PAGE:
Monday, January 19, 2009

[ Technical Textiles - Tech textile industry needs platform to capture defence business.]

New Delhi (PTI): The domestic technical textile industry needs to create a platform for stronger industry- defence exchanges and partnership to capture a major part in the country's outlay of about Rs 2,000 crore on clothing and fabric needs of its armed forces and security personnel.

According to a study by industry association FICCI, India spends a large amount of money on purchasing uniforms for the 1.5-million-strong armed forces and an equal number of paramilitary and security forces.

But the USD 8-billion Indian technical textile industry is losing the business as most of the security-related orders are being carted away by foreign companies, the study said.

"A large number of the armed forces and security personnel are required to be equipped with protective and special clothing that are called 'technical textiles'. This requirement is functional in nature and offer a large market for Indian technical textiles manufacturers," the study said.

Technical textiles are also used by defence and para- military forces for their parachutes, bullet proof jackets, geo-textiles for border roads, tents and mosquito nets.

Emphasising stronger industry-defence exchanges and partnership to develop large domestic manufacturing base, the study said strong relationship was imperative, as small- and medium-sized manufacturers found it difficult to penetrate the defence market due to irregular nature of such contracts.

To promote innovation in the technical textile field, it said the Defence Ministry should speed up testing processes and trial procedures for enabling quicker approvals for the Indian products.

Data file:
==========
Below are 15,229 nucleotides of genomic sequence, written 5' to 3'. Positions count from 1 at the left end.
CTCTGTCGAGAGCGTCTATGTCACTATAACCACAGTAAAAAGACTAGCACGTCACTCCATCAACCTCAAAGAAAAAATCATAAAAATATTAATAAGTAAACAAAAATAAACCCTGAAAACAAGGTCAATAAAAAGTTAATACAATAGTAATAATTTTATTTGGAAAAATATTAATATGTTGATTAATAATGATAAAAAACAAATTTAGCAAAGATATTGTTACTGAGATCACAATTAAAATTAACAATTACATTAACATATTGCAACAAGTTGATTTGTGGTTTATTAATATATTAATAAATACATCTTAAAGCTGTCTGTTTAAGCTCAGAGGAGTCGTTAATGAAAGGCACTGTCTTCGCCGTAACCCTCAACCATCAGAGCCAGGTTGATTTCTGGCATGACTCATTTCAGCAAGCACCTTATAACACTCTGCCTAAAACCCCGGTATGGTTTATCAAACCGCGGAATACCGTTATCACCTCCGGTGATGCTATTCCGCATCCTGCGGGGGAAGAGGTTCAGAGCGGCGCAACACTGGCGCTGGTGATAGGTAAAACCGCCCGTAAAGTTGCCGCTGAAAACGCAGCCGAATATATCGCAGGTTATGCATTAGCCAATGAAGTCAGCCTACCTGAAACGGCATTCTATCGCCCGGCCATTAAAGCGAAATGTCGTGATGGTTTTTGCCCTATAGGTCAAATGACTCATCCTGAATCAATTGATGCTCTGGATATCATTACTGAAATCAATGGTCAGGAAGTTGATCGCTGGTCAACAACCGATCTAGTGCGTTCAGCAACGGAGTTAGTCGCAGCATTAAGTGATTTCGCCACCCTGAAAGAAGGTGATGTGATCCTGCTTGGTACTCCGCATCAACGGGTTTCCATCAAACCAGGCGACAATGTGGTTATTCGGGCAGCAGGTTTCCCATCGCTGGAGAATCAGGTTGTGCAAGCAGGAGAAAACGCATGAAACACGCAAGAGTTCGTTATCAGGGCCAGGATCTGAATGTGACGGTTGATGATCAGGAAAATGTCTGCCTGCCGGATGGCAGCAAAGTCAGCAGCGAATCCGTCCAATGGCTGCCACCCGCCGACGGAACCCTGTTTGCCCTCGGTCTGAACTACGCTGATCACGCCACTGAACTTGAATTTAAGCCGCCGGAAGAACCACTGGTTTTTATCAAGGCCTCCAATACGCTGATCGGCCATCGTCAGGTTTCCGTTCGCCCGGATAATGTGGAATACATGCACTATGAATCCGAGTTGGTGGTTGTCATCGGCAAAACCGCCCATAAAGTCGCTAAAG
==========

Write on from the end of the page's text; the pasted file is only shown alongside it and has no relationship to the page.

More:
"There is a need to develop and support regular industry fora to exchange information related to current and future defence requirements, and the industry should be engaged even at the stage of development of technical specifications by the defence forces," the study suggested.

Besides, the Defence Ministry should implement the lowest bidder concept "with caution" in order to encourage domestic manufacturing quality and innovation in technical textiles.

"Many companies say that they do not receive contracts from the defence forces because of the lowest bidder oncept, even if their products are of better quality, durable and suitable for the personnel," the study said.

Urging that indigenous manufacturing capability in the technical textiles area is important for the nation, the study said that domestic market would ensure reliable and regular supply of defence requirements during exigencies.

However, the study said the current characteristics of technical textiles for Indian armed forces were not adequate and needed to be upgraded to global standards.

There are a number of features being adopted by defence forces the world over that are not found in Indian context such as self-detoxification, sweat management, and integration of hi-tech sensors and actuators, it noted.

"A 21st Century battle suit embedded with nano technology can stop bullets, detect chemical and biological agents, monitor wounded soldier's vital signs, administer basic first aid and also communicate with the headquarters," it said.

The fabric used by the defence forces should be multi- risk protective against heat, flame, electric arc, static electricity, projectiles, wind, water and liquid chemicals. Simultaneously, the fabric need to be comfortable, light weight, breathable and durable," it noted.

During an interaction with DRDO, the country's premier defense research agency, the FICCI study team observed that textile material of a few items such as tents, combat helmets and bullet resistance vest armour (BRVA) required by the defense forces needed to be improved and upgraded.

Tents were currently susceptible to mildew formation and ultra-violet degradation, and hence these required chemical finishes to counter the conditions. The Combat Helmets needed to meet high-powered ballistics and the BRVA needed to cost less without compromising on quality.


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